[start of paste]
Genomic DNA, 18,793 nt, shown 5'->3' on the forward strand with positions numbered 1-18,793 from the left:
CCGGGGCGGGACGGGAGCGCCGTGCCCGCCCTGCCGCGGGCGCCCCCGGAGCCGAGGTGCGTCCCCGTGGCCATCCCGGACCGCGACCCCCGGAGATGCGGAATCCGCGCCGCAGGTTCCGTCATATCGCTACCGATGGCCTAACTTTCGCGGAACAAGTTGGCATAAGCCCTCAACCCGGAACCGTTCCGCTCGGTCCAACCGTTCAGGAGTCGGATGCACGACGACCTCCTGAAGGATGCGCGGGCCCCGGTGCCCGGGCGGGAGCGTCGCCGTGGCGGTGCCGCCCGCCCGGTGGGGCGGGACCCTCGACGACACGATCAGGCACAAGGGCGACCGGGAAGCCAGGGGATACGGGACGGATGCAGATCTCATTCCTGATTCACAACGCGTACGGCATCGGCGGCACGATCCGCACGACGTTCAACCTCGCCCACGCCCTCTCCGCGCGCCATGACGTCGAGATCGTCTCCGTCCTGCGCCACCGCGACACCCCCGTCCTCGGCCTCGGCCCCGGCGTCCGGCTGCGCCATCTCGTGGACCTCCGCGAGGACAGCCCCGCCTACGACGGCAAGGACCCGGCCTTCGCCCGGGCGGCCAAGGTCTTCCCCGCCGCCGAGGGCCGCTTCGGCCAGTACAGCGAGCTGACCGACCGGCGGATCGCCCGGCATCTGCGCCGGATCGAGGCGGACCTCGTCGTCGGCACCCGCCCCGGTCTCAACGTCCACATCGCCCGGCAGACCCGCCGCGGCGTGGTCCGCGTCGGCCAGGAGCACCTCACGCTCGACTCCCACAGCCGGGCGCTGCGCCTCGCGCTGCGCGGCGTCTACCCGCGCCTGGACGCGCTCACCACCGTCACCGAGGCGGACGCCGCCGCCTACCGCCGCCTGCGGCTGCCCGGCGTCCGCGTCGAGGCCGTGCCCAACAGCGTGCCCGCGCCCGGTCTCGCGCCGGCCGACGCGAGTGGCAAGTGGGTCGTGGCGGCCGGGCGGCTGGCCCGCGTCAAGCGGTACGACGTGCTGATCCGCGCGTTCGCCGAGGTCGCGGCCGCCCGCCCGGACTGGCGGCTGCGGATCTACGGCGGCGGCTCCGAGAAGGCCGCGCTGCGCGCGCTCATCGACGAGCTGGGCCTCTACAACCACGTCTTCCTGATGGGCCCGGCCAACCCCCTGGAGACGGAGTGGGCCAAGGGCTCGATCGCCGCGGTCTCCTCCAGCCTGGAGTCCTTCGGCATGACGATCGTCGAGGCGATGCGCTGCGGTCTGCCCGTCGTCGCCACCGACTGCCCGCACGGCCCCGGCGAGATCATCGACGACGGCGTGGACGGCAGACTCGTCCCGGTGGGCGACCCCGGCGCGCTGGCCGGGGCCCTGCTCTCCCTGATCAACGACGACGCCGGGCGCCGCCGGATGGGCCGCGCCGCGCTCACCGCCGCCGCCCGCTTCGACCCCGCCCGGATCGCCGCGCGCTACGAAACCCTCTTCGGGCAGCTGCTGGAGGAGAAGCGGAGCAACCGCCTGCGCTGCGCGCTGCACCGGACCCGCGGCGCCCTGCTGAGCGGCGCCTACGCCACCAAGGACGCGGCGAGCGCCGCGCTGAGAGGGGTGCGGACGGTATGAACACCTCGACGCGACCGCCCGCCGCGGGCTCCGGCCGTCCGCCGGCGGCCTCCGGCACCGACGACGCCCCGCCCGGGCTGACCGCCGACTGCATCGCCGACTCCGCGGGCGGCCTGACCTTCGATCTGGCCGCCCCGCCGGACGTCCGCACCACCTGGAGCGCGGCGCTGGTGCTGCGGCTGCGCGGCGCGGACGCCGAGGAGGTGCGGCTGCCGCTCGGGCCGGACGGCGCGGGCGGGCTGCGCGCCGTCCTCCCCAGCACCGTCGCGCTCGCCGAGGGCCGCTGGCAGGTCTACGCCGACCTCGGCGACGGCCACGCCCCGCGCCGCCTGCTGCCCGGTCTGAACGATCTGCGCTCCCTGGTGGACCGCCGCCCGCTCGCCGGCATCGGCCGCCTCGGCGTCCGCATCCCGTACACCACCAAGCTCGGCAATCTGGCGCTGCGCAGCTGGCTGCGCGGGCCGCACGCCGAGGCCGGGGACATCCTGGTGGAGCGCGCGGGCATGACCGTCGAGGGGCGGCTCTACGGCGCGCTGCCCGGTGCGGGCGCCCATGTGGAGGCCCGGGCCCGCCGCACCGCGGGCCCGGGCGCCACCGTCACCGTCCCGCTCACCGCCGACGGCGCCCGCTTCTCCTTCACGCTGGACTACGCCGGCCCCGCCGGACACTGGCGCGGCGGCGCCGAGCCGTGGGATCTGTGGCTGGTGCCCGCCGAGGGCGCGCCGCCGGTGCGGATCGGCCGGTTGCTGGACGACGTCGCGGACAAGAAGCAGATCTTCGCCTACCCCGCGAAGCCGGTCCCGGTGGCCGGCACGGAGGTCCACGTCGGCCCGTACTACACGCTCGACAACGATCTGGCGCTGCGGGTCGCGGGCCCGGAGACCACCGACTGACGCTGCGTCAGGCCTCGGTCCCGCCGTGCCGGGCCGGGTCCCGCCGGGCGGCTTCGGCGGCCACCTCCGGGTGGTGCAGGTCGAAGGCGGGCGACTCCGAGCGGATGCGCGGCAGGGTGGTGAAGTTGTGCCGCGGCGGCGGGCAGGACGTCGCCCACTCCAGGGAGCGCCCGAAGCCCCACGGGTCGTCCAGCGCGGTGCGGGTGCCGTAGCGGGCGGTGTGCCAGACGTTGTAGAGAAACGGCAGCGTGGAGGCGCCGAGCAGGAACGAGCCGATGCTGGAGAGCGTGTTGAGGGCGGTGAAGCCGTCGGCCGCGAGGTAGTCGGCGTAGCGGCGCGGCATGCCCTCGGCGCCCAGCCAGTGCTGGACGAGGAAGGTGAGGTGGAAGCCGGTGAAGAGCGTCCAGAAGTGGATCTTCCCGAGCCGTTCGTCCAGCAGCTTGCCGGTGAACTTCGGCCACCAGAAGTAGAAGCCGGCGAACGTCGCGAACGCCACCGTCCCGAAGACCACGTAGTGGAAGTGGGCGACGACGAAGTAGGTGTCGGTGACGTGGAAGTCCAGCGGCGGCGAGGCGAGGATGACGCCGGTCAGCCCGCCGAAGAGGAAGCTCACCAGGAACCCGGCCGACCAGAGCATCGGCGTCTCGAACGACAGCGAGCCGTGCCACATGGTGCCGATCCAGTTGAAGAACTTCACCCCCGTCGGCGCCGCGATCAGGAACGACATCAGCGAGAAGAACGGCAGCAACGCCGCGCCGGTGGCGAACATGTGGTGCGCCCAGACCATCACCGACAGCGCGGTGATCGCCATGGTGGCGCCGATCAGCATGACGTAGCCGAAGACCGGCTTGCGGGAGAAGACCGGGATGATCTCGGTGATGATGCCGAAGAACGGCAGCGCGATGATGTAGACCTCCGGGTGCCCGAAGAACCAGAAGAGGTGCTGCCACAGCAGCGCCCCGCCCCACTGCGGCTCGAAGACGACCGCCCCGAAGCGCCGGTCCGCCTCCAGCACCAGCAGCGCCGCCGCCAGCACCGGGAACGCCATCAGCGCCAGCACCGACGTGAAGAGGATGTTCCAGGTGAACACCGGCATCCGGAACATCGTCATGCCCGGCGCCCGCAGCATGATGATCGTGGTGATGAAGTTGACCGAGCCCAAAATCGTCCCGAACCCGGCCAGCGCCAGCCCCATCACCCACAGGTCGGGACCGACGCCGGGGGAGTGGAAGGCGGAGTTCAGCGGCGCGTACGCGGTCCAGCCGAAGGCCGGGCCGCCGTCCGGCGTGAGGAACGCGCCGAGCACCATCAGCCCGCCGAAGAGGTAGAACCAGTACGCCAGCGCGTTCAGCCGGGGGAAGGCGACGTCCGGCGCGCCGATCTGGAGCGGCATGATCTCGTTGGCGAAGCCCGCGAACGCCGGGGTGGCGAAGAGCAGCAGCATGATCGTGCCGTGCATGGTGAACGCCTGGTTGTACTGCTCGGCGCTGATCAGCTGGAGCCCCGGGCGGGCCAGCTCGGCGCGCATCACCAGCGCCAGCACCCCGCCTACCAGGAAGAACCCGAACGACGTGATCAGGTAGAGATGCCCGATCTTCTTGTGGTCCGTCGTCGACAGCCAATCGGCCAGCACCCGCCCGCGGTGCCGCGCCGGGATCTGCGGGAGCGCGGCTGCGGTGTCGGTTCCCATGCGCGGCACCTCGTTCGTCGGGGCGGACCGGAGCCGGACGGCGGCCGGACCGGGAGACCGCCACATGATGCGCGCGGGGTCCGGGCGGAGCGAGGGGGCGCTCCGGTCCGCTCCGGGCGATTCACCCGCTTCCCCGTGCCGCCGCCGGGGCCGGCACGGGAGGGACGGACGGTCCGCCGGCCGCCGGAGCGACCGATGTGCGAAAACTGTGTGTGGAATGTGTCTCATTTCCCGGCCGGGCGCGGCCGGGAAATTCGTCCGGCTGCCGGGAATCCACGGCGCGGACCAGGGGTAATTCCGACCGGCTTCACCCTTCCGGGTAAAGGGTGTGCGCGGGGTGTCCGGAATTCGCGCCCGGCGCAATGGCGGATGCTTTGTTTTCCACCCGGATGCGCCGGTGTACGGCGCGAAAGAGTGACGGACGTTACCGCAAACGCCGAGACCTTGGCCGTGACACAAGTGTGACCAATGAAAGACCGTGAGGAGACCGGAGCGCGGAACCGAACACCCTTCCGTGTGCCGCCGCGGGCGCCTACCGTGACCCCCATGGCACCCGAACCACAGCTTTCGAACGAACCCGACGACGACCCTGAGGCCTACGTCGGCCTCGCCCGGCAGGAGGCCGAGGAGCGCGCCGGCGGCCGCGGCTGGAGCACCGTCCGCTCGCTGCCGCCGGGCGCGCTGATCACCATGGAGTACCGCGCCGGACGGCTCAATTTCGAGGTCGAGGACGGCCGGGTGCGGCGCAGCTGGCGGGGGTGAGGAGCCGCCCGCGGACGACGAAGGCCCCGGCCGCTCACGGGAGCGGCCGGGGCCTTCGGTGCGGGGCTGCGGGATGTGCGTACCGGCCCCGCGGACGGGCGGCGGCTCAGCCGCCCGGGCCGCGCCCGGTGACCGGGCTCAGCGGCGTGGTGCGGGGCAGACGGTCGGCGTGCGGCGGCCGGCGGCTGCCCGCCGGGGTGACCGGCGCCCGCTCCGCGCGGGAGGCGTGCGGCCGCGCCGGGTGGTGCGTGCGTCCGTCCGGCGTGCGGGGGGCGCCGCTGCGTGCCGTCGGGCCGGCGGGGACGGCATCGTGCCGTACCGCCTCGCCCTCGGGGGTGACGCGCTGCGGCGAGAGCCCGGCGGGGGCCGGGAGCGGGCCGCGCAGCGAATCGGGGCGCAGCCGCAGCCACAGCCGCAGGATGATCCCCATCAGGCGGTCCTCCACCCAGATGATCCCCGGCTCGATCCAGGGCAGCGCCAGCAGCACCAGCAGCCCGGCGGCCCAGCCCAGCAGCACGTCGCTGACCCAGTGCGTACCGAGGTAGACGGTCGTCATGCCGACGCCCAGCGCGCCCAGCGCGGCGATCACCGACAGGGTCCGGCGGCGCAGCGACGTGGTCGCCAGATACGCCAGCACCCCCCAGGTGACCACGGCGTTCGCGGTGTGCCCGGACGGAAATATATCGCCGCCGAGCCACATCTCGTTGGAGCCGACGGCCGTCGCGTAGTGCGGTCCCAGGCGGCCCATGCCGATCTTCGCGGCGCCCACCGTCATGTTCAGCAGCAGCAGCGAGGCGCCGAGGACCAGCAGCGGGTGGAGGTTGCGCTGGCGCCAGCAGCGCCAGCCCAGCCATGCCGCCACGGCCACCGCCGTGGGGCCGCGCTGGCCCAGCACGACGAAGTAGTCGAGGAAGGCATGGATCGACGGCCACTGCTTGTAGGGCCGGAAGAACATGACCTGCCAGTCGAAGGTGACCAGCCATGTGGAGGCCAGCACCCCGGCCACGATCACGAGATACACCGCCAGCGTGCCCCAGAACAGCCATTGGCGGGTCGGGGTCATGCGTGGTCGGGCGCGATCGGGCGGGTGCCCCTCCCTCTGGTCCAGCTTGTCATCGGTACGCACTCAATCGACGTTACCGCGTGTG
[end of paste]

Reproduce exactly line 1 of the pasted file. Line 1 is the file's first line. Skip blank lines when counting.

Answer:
Genomic DNA, 18,793 nt, shown 5'->3' on the forward strand with positions numbered 1-18,793 from the left: